- What impact does it have to your health and activities of daily living?
- What are your other health concerns?
The goal of naturopathic treatment is to support and work in tandem with the healing power of the body and to address the causal factors of disease with individual treatment strategies. Rosacea is a chronic disease with acute flare-ups. Treating other associated skin conditions will often alleviate the frequency and severity of flare-ups.
It is always advisable to work with a naturopathic doctor before engaging in any treatment plan.
Home Care strategies include:
- The first step of any treatment plan is to maintain a diary of symptoms tracking diet, activity level, stress and other outside influences that may be triggering a flare-up.
- Avoid direct sun exposure, especially during the heat of the day.
- Avoid a lot of activity in hot weather
- Avoid triggers such as wind, cold weather
- Choose chemical-free, natural skin products
- Pay attention to your reaction to any new products that you apply to the skin
Lifestyle recommendations include:
- Dietary recommendations
The prescribing of naturopathic therapies requires the guidance of a naturopathic doctor as it depends on a number of factors including the causal factors, a person's age, prescription medications, other conditions and symptoms and overall health. It is always advisable to work with a naturopathic doctor prior to taking any natural therapies.
Naturopathic Therapies for rosacea include:
- Clinical Nutritional Supplementation includes
- Herbs such as Milk Thistle (Silybum marianum), Dandelion (Taraxacum officinale), Greater celandine (Chelidonium majus), Goldenseal (Hydrastis canadensis), Slippery Elm (Ulmus rubra), Licorice (Glycyrrhiza glabra).
- Diaphoretic herbs aid the skin in the elimination of toxins and promote perspiration.
- Homeopathics are often beneficial in the treatment of rosacea.
- Acupuncture can assist in decreases the internal heat in the body.
Reviewed by Iva Lloyd, BScH, RPE, ND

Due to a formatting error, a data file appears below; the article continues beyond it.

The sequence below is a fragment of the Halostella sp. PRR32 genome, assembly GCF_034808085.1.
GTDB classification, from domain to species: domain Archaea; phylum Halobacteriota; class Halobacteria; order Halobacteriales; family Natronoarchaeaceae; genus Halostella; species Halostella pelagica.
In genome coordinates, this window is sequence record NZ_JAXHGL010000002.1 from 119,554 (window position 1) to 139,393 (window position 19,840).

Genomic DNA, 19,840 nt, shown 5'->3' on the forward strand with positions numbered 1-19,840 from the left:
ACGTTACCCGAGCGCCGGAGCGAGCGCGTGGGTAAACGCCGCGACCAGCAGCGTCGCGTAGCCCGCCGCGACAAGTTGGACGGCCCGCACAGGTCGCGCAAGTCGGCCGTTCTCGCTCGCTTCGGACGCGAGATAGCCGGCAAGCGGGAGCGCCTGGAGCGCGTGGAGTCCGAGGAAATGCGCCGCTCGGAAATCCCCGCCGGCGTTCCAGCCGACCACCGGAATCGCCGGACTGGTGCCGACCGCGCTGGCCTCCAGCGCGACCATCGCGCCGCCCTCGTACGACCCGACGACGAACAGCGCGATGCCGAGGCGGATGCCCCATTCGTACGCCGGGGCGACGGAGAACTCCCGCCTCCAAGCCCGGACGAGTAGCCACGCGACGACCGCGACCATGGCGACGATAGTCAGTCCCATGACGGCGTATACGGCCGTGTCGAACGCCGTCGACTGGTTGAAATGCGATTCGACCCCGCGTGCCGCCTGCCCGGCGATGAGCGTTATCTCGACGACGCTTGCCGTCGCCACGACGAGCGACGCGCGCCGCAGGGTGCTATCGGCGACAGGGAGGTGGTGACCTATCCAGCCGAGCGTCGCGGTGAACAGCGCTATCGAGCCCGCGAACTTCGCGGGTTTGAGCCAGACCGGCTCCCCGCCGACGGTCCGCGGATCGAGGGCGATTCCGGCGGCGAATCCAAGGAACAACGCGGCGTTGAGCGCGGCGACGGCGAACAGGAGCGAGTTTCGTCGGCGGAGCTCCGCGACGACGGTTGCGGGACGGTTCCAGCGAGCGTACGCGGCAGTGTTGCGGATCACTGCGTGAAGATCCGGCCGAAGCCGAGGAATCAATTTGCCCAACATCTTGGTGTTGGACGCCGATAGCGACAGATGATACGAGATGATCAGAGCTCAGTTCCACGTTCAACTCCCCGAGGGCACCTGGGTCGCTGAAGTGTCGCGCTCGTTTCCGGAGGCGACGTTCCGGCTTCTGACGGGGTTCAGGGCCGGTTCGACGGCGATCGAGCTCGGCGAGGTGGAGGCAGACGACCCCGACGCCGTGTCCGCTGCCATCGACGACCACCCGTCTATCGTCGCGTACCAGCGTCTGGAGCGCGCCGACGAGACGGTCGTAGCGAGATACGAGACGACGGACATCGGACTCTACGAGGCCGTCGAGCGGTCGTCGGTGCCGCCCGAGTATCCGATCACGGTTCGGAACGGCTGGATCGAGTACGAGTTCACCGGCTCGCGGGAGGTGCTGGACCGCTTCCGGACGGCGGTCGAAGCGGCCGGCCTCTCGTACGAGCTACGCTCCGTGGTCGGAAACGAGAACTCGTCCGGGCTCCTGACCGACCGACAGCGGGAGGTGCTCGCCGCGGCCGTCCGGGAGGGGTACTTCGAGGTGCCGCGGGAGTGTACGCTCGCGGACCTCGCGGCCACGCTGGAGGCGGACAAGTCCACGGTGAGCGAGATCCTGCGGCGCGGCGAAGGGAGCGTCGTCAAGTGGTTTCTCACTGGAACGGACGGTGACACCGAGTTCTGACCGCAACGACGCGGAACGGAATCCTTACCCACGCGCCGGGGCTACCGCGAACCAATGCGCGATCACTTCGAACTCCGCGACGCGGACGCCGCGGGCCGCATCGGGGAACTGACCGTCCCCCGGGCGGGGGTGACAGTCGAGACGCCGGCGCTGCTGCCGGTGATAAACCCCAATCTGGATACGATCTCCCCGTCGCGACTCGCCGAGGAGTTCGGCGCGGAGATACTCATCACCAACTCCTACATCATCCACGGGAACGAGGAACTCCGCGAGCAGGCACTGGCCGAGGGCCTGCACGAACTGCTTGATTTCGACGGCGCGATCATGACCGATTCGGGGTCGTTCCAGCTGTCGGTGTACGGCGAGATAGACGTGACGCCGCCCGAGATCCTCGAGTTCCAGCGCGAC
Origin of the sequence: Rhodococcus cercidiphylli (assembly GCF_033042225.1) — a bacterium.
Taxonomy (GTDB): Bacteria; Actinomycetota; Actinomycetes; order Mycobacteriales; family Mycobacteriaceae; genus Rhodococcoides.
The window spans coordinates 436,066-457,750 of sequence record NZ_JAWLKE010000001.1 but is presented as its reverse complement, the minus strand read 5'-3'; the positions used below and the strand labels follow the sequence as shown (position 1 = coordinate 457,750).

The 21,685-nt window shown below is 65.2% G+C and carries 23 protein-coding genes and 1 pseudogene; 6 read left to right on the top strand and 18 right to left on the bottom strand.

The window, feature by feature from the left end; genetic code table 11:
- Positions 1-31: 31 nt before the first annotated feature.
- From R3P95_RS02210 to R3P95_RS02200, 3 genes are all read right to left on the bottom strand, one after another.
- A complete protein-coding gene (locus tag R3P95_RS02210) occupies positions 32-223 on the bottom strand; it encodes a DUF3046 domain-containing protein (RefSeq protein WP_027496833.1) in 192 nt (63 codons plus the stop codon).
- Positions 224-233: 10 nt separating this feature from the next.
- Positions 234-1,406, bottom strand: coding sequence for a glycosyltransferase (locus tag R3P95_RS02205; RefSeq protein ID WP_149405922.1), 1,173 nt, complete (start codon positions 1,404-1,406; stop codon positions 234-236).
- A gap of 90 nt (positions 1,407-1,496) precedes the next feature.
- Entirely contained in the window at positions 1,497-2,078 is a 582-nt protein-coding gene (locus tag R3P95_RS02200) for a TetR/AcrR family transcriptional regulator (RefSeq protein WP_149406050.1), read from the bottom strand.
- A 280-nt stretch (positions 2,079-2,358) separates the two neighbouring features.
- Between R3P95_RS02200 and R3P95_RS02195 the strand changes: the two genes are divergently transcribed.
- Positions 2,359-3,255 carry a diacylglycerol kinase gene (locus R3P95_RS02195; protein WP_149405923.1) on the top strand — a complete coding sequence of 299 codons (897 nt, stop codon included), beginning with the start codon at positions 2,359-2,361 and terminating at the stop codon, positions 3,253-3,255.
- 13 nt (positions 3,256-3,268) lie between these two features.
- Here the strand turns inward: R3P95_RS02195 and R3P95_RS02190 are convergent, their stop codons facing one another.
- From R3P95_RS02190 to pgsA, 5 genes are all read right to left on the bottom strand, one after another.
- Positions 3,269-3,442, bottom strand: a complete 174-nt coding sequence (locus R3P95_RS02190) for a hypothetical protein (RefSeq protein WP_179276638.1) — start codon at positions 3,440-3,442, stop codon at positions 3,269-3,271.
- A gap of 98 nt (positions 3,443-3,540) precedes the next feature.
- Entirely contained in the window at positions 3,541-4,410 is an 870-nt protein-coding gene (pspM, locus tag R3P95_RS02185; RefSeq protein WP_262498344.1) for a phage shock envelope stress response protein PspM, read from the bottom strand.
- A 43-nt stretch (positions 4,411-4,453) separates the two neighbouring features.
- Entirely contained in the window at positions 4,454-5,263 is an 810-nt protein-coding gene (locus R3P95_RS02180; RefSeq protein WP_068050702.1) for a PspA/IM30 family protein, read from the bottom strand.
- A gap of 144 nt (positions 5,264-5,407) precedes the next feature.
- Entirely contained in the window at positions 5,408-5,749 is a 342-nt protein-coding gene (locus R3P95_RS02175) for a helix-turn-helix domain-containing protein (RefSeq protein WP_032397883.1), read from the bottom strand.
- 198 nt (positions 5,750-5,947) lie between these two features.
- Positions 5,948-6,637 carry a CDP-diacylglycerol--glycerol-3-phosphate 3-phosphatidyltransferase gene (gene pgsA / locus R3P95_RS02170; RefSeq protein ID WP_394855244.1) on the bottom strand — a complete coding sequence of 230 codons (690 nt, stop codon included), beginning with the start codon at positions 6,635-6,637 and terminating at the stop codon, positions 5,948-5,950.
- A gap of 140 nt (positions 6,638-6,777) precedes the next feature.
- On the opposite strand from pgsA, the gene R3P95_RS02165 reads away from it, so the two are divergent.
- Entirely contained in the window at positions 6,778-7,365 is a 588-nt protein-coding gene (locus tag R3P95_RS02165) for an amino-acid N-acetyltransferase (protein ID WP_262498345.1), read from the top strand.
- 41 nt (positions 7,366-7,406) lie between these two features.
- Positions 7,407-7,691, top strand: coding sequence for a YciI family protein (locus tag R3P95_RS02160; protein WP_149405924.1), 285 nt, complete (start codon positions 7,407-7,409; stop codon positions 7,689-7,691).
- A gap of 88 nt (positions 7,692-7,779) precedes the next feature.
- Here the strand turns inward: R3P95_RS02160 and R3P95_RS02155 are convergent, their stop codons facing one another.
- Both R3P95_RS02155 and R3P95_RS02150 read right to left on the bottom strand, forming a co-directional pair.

- Murray Michael 1996 Encyclopedia of Nutritional Supplements, The Essential Guide for Improving Your Health Naturally Prima Publishing
- Kazakevich N, Moody MN, Landau JM, Goldberg LH (2011) Alcohol and skin disorders: with a focus on psoriasis. Skin Therapy Lett.;16(4):5-6 PMID: 21611681
- Guin JD, Hoskyn J (Oct 2005) Aggravation of rosacea by protein contact dermatitis to soy. Contact Dermatitis.;53(4):235-6. PMID: 16191023.
- Sowińska-Gługiewicz I, Ratajczak-Stefańska V, Maleszka R (2005) Role of psychological factors in course of the rosacea. Rocz Akad Med Bialymst.;50 Suppl 1:49-53. PMID: 16119626.
- Drummond PD, Su D (Apr 2012) The relationship between blushing propensity, social anxiety and facial blood flow during embarrassment. Cogn Emot.;26(3):561-7. PMID: 21942555.
- Yamasaki K, Gallo RL (2009) The molecular pathology of rosacea. J Dermatol Sci;55(2):77-81. PMID:19481425
- Gutierrez EL, Galarza C, Ramos W, Mendoza M, Smith ME, Ortega-Loayza AG (2010) Influence of climatic factors on the medical attentions of dermatologic diseases in a hospital of Lima, Peru. An Bras Dermatol;85(4):461-8. PMID:20944906
- Jappe U, Schnuch A, Uter W (Feb 2005) Rosacea and contact allergy to cosmetics and topical medicaments--retrospective analysis of multicentre surveillance data 1995-2002. Contact Dermatitis.;52(2):96-101. PMID: 15725288.
- Rathi SK, Kumrah L (2011) Topical corticosteroid-induced rosacea-like dermatitis: a clinical study of 110 cases. Indian J Dermatol Venereol Leprol;77(1):42-6. PMID:21220878
- Kazakevich N, Moody MN, Landau JM, Goldberg LH (2011) Alcohol and skin disorders: with a focus on psoriasis. Skin Therapy Lett.;16(4):5-6 PMID: 21611681.
- Yamasaki K, Kanada K, Macleod DT, Borkowski AW, Morizane S, Nakatsuji T, Cogen AL, Gallo RL (2011) TLR2 expression is increased in rosacea and stimulates enhanced serine protease production by keratinocytes. J Invest Dermatol;131(3):688-97. PMID:21107351.